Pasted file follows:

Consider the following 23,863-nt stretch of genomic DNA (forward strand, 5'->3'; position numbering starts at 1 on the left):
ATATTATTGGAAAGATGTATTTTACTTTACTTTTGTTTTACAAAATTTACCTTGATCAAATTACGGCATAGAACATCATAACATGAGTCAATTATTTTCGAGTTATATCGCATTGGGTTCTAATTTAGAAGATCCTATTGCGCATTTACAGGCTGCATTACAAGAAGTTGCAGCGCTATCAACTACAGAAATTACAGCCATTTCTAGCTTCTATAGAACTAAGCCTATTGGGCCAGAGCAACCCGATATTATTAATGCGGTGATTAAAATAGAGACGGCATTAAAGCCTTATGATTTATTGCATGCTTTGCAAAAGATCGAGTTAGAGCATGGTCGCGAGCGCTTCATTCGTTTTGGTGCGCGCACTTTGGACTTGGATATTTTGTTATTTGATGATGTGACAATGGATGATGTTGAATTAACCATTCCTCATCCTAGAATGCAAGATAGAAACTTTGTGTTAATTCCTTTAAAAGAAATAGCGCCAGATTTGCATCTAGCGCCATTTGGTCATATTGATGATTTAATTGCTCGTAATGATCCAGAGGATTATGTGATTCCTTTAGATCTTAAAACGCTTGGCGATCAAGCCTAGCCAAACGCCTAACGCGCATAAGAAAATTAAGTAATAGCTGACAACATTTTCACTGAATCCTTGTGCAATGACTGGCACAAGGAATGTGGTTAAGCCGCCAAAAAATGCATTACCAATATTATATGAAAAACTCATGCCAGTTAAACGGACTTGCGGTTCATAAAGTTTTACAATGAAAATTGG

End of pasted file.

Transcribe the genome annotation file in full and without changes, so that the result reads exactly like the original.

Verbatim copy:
Consider the following 23,863-nt stretch of genomic DNA (forward strand, 5'->3'; position numbering starts at 1 on the left):
ATATTATTGGAAAGATGTATTTTACTTTACTTTTGTTTTACAAAATTTACCTTGATCAAATTACGGCATAGAACATCATAACATGAGTCAATTATTTTCGAGTTATATCGCATTGGGTTCTAATTTAGAAGATCCTATTGCGCATTTACAGGCTGCATTACAAGAAGTTGCAGCGCTATCAACTACAGAAATTACAGCCATTTCTAGCTTCTATAGAACTAAGCCTATTGGGCCAGAGCAACCCGATATTATTAATGCGGTGATTAAAATAGAGACGGCATTAAAGCCTTATGATTTATTGCATGCTTTGCAAAAGATCGAGTTAGAGCATGGTCGCGAGCGCTTCATTCGTTTTGGTGCGCGCACTTTGGACTTGGATATTTTGTTATTTGATGATGTGACAATGGATGATGTTGAATTAACCATTCCTCATCCTAGAATGCAAGATAGAAACTTTGTGTTAATTCCTTTAAAAGAAATAGCGCCAGATTTGCATCTAGCGCCATTTGGTCATATTGATGATTTAATTGCTCGTAATGATCCAGAGGATTATGTGATTCCTTTAGATCTTAAAACGCTTGGCGATCAAGCCTAGCCAAACGCCTAACGCGCATAAGAAAATTAAGTAATAGCTGACAACATTTTCACTGAATCCTTGTGCAATGACTGGCACAAGGAATGTGGTTAAGCCGCCAAAAAATGCATTACCAATATTATATGAAAAACTCATGCCAGTTAAACGGACTTGCGGTTCATAAAGTTTTACAATGAAAATTGG